People, places and incidents, several angry guests, a waitress, a boy obsessed with Star Wars, a hidden tunnel in a hedge, a bullying brother, a tattoo-covered truck driver, a woman with a horde of unusual pets, a failed escape, injuries and lack of water, one at a time stack against the two girls like a handful of cards in a losing game.  Every attempt to communicate with Julie is met with silence.  In the heartbreaking final chapters, a place brings everything into focus for Liberty.  All the shattered fragments form to fill her heart with certainty and hope.

When finishing this book for the first time one word rang like a bell in my mind, intense.  There are many skillful means employed by Jen White to create this acute sense of needing to turn the pages.  Each chapter is a numbered survival strategy.  The titles, Beware of "Skip To My Lou", Panic Is Not Your Friend, Hide or Beware of Sharks, give us a hint as to what we might experience in each one.  We are privy to Liberty's thought process for every decision she makes to keep her and Billie safe.  The addition of dialogue between Billie and Liberty and the girls and the other people heightens the tension.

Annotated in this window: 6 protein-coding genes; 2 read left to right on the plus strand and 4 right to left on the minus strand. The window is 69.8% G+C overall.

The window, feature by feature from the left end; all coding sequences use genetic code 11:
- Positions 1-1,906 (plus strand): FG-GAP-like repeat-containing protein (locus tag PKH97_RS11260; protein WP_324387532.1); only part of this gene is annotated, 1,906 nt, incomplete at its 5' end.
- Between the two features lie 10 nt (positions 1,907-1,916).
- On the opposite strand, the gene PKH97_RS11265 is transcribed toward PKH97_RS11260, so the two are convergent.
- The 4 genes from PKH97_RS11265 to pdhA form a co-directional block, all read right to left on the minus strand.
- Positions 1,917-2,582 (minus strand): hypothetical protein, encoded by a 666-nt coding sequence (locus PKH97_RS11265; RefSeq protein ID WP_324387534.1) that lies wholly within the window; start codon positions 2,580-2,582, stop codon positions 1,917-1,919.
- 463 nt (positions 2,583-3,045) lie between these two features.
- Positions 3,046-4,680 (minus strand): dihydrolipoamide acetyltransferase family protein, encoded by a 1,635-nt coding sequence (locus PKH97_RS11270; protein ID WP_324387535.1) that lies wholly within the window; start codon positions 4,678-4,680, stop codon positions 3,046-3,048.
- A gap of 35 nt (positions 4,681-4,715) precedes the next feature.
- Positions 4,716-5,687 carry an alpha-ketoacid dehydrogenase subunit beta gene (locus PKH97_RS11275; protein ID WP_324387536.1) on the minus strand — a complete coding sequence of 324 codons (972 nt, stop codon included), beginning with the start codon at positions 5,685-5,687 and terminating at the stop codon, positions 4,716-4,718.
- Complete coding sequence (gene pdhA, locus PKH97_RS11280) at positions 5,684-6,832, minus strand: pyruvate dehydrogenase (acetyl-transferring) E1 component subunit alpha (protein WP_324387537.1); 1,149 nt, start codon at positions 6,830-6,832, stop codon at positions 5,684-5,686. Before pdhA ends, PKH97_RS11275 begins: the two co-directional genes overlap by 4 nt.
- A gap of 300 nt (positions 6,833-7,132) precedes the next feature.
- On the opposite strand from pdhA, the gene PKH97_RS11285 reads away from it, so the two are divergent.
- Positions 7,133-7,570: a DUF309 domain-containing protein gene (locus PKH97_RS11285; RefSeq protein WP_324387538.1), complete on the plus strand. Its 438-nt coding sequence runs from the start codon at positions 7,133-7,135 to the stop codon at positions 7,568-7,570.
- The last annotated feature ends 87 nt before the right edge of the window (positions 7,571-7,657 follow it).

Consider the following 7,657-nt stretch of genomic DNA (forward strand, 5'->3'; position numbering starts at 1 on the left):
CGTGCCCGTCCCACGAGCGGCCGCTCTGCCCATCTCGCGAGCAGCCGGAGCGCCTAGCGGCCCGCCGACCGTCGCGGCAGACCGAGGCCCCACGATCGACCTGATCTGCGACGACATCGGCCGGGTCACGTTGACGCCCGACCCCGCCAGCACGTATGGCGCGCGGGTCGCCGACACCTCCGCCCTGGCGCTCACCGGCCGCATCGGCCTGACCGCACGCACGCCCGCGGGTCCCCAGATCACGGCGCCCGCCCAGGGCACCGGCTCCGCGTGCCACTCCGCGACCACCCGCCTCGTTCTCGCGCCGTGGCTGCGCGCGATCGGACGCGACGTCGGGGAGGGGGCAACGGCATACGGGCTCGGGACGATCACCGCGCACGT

Fairly early we know something has happened causing the girls to be in this predicament.  Through flashbacks about their mother and father, White builds the action to a point where the event is revealed but it is not until nearly the end.  Instead of giving specific names to her cast of characters Liberty gives them descriptive names, Shiny Head, Lavender Lady or Spoon Guy.  This is a realistic approach as the girls have no idea who anyone truly is.  It creates an atmosphere of being alone.  Here are a few sample passages from the book.